If you drive around the Las Vegas Valley enough, you’re bound to see a vehicle that is visibly releasing more smog than is allowed by law.
If you’re new to the valley or just unaware, there is something the average motorist can do to try to limit the number of overly polluting vehicles on area roads.
The Nevada Department of Motor Vehicles has offered its Smog Spotter program for over 20 years, helping bust thousands of dirty drivers each year.
In 2018, 8,707 vehicles were reported to the DMV, 5,260 of which were from Southern Nevada. The DMV sent 4,049 letters to registered vehicle owners, and it canceled 186 registrations because of overpolluting vehicles.
Law enforcement officers also cited 20 drivers of gasoline-powered vehicles during traffic stops last year, and 76 citations were issued through Sept. 30 of this year.
DMV spokesman Kevin Malone said repeat offenders are tough to come by because most don’t make the same mistake twice with their driving privilege at stake.
“As a result of the department’s ability to cancel vehicle registration or place a hold on renewals, the Smog Spotter program addresses polluters prior to them becoming repeat offenders,” he said.
By limiting the number of overly polluting drivers on Nevada’s roads, the DMV considers the Smog Spotter program a vital and effective part of enforcing air quality in the state, Malone said.
The DMV’s entire emissions enforcement program, including Smog Spotter, is funded by a $6 certificate fee motorists pay when getting an emissions inspection. The promotional budget for Smog Spotter is about $125,000 per year.
The emissions program includes sworn peace officers in both marked and unmarked units who have the authority to stop drivers to enforce emission control laws.
The officers usually test heavy-duty diesel vehicles but can issue a citation for any smoking vehicle, Malone said.
“It is illegal for a gasoline-powered vehicle to emit smoke under any circumstances, even in rural areas where smog checks are not required,” he said. “We encourage the public to report any Nevada-registered vehicle that is emitting smoke.”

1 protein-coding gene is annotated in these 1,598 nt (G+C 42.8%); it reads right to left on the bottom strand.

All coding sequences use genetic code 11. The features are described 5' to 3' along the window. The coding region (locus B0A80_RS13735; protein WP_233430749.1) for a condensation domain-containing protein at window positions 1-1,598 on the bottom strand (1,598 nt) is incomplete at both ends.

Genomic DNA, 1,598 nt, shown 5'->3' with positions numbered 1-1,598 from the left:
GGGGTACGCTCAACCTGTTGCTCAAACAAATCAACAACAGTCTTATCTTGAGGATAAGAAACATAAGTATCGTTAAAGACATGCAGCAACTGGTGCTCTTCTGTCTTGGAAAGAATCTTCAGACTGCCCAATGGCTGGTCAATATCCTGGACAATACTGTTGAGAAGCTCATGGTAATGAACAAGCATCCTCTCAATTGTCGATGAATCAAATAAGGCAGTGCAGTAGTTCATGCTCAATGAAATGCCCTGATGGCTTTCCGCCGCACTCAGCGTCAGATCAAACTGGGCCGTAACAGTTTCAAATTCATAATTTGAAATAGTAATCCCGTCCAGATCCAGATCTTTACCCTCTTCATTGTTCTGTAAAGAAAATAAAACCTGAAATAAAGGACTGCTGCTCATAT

If you see overly polluting vehicles you can report them to the Smog Spotter program via phone at 888-363-7664 or online at smogspotter.com.
Spaghetti Bowl closure
A portion of the Spaghetti Bowl will close to traffic overnight this week.
The U.S. Highway 95 southbound to Interstate 15 southbound ramp will shut down between 10 p.m. Tuesday and 5 a.m. Wednesday, the Nevada Department of Transportation announced last week.
The closure is needed for replacement of a bridge joint casing as part of Project Neon’s remaining punch-list work.
The nearly $1 billion, 4-mile-long upgrade of I-15 from the U.S. 95 interchange to Sahara Avenue was finished earlier this summer.
Saguaro Street roadwork
Lane reductions will affect traffic in Henderson this week.
Beginning Monday and lasting until Nov. 15, Saguaro Street between Taylor Street and Grand Cadence Drive will see lane reductions between 7 a.m. and 3 p.m. Monday-Friday, the Nevada Department of Transportation announced last week.
The temporary lane restrictions are needed for a $169,000, 0.5-mile-long street upgrade that calls for new sidewalks and handicap-accessible ramps.
Motorists should be cautious in the work zone and heed construction signage.
How to report polluters
If you see overly polluting vehicles, report them to the Smog Spotter program by phone at 888-363-7664 or online at smogspotter.com.